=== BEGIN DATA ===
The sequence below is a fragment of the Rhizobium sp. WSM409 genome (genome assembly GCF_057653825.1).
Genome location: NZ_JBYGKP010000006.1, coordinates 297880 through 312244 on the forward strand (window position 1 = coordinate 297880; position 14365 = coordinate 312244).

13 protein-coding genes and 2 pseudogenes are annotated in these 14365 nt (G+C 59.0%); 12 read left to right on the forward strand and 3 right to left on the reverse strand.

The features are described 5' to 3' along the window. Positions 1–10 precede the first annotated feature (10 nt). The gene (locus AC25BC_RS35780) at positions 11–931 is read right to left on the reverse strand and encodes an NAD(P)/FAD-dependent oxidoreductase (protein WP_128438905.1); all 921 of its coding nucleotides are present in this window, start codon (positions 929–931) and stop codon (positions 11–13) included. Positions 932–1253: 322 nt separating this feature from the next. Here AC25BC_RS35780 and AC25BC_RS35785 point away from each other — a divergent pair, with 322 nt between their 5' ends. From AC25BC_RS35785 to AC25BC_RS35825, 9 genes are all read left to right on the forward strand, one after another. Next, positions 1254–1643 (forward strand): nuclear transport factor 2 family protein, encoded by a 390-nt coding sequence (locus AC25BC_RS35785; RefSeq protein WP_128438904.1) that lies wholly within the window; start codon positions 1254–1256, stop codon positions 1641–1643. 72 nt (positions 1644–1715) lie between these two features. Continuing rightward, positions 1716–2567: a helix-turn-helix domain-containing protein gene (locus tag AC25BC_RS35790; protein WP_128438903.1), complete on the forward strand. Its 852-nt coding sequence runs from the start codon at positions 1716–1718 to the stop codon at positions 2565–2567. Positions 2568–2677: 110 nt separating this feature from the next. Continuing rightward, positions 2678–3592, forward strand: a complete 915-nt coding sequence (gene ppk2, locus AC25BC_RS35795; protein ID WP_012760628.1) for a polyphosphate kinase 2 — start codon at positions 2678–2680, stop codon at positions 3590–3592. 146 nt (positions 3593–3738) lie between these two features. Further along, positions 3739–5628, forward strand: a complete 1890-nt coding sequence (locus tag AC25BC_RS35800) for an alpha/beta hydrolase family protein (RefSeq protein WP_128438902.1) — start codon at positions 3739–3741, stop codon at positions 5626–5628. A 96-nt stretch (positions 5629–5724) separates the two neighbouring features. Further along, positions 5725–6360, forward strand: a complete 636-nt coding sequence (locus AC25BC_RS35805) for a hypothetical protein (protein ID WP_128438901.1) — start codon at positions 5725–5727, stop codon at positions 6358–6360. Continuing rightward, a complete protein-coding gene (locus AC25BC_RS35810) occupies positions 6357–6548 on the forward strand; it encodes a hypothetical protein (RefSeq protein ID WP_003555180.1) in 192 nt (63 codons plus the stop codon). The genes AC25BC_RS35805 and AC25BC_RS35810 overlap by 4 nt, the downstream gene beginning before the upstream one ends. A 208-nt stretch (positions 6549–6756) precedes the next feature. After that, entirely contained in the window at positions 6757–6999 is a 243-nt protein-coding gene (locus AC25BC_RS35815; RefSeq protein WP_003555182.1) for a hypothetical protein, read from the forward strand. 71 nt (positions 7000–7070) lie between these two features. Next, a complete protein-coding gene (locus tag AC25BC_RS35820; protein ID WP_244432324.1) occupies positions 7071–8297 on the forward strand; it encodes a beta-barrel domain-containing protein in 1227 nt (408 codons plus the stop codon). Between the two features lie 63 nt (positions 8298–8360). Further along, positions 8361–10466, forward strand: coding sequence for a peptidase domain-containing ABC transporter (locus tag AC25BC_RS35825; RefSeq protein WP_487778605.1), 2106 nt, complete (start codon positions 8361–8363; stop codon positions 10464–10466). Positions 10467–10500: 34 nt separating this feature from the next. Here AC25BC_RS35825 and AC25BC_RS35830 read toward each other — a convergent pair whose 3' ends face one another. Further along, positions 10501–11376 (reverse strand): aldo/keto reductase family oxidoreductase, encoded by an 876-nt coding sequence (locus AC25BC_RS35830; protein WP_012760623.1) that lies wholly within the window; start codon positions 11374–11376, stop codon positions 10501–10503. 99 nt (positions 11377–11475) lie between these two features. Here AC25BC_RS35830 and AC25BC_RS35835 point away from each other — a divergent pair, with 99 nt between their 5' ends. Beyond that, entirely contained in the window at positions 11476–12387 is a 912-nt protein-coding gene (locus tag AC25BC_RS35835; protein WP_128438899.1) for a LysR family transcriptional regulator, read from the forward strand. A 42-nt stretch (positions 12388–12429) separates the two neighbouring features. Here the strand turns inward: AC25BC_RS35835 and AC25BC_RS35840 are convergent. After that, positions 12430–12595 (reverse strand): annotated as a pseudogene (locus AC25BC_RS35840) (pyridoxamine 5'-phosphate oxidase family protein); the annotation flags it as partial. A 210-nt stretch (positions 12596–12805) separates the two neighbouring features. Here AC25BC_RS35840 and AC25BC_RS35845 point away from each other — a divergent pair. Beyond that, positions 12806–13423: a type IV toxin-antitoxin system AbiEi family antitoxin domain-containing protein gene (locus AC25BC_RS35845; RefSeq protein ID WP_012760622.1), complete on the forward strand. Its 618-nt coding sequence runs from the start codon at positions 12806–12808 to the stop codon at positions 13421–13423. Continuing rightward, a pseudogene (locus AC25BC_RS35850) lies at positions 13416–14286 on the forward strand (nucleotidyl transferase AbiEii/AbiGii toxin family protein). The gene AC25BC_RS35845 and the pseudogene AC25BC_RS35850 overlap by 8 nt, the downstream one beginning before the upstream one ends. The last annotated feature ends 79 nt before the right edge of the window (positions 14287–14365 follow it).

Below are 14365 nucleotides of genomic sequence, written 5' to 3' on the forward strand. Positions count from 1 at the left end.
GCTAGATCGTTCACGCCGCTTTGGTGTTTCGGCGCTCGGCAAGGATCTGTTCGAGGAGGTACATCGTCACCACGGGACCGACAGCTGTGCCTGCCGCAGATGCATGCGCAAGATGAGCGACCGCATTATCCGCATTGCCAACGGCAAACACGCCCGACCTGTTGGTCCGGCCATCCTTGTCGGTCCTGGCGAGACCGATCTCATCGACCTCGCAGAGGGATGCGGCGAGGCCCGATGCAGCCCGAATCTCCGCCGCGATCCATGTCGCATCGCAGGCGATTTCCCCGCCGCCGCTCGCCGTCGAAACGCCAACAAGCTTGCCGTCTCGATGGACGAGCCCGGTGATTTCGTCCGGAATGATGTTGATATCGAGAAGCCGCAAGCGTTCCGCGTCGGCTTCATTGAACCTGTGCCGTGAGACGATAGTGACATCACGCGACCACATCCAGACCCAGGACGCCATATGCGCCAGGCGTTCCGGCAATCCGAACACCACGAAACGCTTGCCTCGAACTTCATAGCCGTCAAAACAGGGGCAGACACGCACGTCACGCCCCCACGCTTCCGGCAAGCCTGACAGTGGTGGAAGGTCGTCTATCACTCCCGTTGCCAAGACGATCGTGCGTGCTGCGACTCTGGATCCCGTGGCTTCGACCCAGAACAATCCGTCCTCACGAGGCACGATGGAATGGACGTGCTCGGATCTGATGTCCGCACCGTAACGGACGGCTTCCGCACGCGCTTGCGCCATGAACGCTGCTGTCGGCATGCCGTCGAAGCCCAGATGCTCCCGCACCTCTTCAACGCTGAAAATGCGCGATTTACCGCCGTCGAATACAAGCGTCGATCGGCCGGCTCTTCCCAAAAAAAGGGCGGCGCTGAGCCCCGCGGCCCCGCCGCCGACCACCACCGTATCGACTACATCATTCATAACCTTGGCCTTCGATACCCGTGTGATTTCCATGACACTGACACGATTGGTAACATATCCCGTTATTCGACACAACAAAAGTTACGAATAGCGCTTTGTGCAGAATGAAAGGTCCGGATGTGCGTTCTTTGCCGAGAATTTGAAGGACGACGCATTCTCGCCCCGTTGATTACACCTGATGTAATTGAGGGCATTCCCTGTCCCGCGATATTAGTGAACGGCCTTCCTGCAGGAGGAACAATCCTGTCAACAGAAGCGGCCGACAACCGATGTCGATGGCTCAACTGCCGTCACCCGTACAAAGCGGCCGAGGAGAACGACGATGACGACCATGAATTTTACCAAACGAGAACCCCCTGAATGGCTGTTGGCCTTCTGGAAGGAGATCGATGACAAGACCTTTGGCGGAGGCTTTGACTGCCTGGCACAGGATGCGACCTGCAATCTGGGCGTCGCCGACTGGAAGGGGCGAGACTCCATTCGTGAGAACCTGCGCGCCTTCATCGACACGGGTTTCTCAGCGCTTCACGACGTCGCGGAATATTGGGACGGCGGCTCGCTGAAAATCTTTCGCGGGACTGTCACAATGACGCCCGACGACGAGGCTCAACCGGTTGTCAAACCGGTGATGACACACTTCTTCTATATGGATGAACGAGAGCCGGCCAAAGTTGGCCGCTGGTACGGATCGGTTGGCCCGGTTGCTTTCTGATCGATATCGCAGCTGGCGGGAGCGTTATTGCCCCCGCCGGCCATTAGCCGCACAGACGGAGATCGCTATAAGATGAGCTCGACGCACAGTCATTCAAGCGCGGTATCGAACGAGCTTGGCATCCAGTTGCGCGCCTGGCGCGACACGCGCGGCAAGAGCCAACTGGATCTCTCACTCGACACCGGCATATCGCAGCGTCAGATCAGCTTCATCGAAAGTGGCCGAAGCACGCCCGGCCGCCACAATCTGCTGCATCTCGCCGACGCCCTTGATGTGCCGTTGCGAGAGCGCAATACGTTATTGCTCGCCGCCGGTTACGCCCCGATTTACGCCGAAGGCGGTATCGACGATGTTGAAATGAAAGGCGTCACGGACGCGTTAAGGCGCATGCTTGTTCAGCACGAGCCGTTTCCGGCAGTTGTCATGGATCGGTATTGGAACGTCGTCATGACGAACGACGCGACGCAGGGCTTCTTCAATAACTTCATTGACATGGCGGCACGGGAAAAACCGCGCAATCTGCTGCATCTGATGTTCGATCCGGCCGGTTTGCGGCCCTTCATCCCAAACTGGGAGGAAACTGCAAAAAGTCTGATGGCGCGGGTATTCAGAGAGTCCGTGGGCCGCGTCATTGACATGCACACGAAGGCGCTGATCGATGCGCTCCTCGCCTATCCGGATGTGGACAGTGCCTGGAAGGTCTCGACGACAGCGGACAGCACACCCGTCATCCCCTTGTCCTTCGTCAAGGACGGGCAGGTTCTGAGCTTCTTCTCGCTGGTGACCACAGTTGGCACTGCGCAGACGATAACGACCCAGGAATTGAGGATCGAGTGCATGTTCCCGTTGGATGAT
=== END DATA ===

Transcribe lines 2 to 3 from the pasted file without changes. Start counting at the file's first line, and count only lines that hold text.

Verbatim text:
Genome location: NZ_JBYGKP010000006.1, coordinates 297880 through 312244 on the forward strand (window position 1 = coordinate 297880; position 14365 = coordinate 312244).

13 protein-coding genes and 2 pseudogenes are annotated in these 14365 nt (G+C 59.0%); 12 read left to right on the forward strand and 3 right to left on the reverse strand.